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Summary for 5263 17TH AVE / Parcel ID Not noted / Inv # 0

Historic Name: H. W. McCormack Residence Common Name:
Style: Tudor Neighborhood: University
Built By: Year Built: 1924
Based on field work conducted in October 2014, this historic property retains its relationship to the streetscape, historic building form and a sufficient amount of exterior historic building fabric (design features, cladding and/or window sash/openings) to contribute to the distinct character of the University Park neighborhood. This is a particularly well-preserved historic property that appears to possess architectural and/or historic significance. It was built in 1924 in the Tudor Revival style. The earliest known owner was H.W. McCormack, who purchased the house with his wife Alice in 1929. The 1930 and 1940 US Census reports list McCormack as Commander/Commandant of the Naal ROTC at University of Washington. 

This residence was constructed during the University District’s 1915-1929 developmental era, which saw the greatest expansion of the commercial area and continued growth in the residential areas.The earlier decade, between 1900 and 1910, was the peak period of subdivision in the area. In 1906 the 20-block University Park Addition north of campus was filed. It became the most affluent and exclusive area in the district. The extension of additional streetcar lines stimulated speculation and housing development north of NE 45th Street. These included a trolley line to Ravenna Park developed by W.W. Beck, and the 1907 extension of a line along NE 45th Street from 14th Ave. NE to Meridian in Wallingford. Virtually the entire District was platted and ready for development by 1910. One distinctive feature of the University Park neighborhood is its very narrow lots. The Moore Investment Company, which platted it, apparently wanted to maximize its profits by creating small lots, most of which were under 4,500 square feet. Fairly substantial houses were still built on these relatively small lots.

The construction of the Lake Washington Ship Canal between 1911 and 1917 stimulated development in the University District. The old Latona Bridge was remodeled in 1916 before the ship canal opened and served the area until a new bridge, called the University Bridge, opened in 1919. The new bridge established 10th Avenue NE (now Roosevelt Way) as the major north-south arterial.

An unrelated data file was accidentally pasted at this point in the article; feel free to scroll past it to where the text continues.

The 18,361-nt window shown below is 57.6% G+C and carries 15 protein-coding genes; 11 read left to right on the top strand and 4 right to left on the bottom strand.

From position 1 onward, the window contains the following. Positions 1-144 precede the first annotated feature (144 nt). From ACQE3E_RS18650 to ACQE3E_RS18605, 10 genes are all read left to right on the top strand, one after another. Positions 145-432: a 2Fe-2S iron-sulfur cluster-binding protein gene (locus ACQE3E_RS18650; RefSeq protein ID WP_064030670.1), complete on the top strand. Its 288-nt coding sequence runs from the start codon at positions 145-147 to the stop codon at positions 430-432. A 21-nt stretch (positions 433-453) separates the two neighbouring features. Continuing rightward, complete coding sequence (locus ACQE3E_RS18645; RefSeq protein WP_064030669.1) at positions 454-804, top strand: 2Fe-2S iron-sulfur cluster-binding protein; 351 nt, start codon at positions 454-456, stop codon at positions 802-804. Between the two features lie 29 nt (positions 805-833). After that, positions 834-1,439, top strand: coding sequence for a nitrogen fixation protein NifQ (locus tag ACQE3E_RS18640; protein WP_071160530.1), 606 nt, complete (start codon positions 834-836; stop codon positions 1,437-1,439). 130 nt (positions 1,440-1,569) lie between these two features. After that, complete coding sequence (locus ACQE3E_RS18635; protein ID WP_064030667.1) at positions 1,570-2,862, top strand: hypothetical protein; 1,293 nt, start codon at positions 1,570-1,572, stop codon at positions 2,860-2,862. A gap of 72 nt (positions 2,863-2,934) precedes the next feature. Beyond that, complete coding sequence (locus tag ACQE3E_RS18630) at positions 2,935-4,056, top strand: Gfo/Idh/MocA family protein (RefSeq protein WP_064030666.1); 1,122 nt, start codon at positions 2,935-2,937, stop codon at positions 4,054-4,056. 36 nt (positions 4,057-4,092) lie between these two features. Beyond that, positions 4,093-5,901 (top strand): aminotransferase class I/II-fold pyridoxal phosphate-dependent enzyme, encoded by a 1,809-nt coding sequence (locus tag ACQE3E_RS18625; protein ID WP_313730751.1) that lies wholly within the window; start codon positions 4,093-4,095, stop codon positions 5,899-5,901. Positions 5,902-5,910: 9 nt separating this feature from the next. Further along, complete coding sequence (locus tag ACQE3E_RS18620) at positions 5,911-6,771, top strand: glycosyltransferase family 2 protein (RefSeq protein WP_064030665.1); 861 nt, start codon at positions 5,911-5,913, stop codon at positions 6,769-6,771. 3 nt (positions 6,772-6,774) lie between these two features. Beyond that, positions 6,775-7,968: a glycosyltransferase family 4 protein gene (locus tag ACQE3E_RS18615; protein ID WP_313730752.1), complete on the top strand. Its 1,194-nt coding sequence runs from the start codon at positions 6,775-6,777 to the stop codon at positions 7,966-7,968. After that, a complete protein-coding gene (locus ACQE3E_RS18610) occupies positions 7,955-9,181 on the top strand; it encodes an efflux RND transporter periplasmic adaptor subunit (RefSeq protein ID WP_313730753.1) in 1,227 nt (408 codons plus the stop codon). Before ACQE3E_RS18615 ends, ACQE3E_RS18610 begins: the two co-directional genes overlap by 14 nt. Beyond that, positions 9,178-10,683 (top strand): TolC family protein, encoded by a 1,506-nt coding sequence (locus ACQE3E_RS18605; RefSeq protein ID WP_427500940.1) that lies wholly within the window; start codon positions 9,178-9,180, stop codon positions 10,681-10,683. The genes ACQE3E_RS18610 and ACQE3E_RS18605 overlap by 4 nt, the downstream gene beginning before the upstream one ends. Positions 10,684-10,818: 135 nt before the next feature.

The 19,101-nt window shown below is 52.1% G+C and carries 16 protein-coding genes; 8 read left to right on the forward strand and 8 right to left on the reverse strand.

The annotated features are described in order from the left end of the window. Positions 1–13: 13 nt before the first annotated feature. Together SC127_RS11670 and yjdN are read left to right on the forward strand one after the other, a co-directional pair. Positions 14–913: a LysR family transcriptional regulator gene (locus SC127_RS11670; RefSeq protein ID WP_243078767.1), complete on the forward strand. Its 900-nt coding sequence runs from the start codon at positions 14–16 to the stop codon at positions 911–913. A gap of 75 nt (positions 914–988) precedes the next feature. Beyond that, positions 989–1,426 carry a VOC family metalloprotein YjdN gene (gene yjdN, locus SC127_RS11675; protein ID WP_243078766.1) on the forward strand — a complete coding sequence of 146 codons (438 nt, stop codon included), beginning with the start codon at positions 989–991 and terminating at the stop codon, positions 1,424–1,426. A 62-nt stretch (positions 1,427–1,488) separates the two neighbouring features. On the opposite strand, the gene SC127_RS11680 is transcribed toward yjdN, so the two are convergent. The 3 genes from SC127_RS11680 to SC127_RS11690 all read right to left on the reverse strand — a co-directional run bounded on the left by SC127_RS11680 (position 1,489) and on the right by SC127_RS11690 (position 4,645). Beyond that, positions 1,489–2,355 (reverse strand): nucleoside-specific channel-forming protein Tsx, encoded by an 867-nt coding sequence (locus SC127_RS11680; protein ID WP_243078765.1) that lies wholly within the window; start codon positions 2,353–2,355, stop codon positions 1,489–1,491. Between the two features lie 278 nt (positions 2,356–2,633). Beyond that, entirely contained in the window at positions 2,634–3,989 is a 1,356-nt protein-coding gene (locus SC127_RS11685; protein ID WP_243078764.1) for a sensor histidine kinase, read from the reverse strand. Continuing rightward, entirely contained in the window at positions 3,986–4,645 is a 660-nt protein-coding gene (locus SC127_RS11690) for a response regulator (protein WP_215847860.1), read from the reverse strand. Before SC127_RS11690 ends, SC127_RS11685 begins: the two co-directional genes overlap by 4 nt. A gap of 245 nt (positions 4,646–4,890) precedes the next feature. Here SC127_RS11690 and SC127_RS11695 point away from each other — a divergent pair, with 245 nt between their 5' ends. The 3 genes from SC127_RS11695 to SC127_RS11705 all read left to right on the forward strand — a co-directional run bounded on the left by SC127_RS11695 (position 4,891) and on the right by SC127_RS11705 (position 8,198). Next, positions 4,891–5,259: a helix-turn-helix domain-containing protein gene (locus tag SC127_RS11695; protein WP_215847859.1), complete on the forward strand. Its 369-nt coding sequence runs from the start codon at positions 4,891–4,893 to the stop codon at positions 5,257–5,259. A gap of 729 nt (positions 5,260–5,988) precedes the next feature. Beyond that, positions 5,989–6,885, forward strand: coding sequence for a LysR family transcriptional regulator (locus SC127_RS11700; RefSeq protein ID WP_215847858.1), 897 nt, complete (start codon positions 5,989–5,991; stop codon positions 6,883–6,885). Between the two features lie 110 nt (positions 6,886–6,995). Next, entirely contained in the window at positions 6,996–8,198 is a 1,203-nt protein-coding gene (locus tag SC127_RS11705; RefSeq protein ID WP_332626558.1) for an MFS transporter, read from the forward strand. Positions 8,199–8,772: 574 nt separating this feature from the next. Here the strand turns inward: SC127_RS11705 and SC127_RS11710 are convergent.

During the 1920s, there was a major construction boom in Seattle and the University District also flourished. By this time the structures built for the AYP had deteriorated, and a new campus plan had been prepared by Seattle architect Carl F. Gould in 1915. Transportation improvements during this time included opening of the Montlake Bridge in 1925, a streetcar and pedestrian trestle over Cowen Park built in 1925 and a streetcar loop between Montlake, the University District, and Wallingford added in 1928.

The construction of single-family homes in the district continued through the 1920s and the area was almost entirely built out by 1930. Most of the development was concentrated in the area north of NE 50th Street and west of Roosevelt Way, in the Park Home Circle north of Ravenna Boulevard and east of 20th Avenue NE, and in the University Park Neighborhood. Craftsman bungalows and Tudor Revival-style houses were popular during this period.  By this time, University Park and become an extremely desirable neighborhood for University faculty families, a trend that continued until about 1950. 

Bibliographical References

King County Property Record Card (c. 1938-1972), Washington State Archives

McAlester, Virginia Savage. A Field Guide to American Houses. New York: Alfred A. Knopf, 2013.

Tobin, Caroline and Sarah Sodt, University District Historic Survey Report:, 2002.

US Census Report, 1930 and 1940.


The Tudor Revival style  house has a tall, steeply pitched front gabled cat slide roof with hipped roof dormers on either side and a side gabled form in the rear. It is clad in shingle siding. The entry stoop is located to one side of the main facade and is sheltered by a rounded classical hood supported by brackets. The door is wood, style and rail. To the north of the entry is an arched opening in the front facade's wing wall that leads to the side yard. The front facade features a decorative bay window on the main floor and double-hung wood-frame windows with leaded divided lights and a similar window to the south. Above the bay window on the second floor is a pair of double-hung wood frame windows with leaded divided sash and wood shutters. This paired window is flanked by narrow single windows in the same style,which are typical on non-primary facades. A narrow arched vent is located in the gable end. The site is gently bermed with a low brick retaining wall at the perimeter, lawn, shrubs and trees. 

Detail for 5263 17TH AVE / Parcel ID Not noted / Inv # 0

Status: Yes - Inventory
Classication: Building District Status:
Cladding(s): Shingle, Wood Foundation(s): Concrete - Poured
Roof Type(s): Gable Roof Material(s): Asphalt/Composition
Building Type: Domestic - Single Family Plan: Rectangular
Structural System: Balloon Frame/Platform Frame No. of Stories: two
Unit Theme(s): Architecture/Landscape Architecture
Changes to Plan: Intact
Changes to Windows: Intact
Other: Intact
Changes to Original Cladding: Intact
Major Bibliographic References

Photo collection for 5263 17TH AVE / Parcel ID Not noted / Inv # 0

Photo taken Feb 03, 2002

Photo taken Feb 13, 2015
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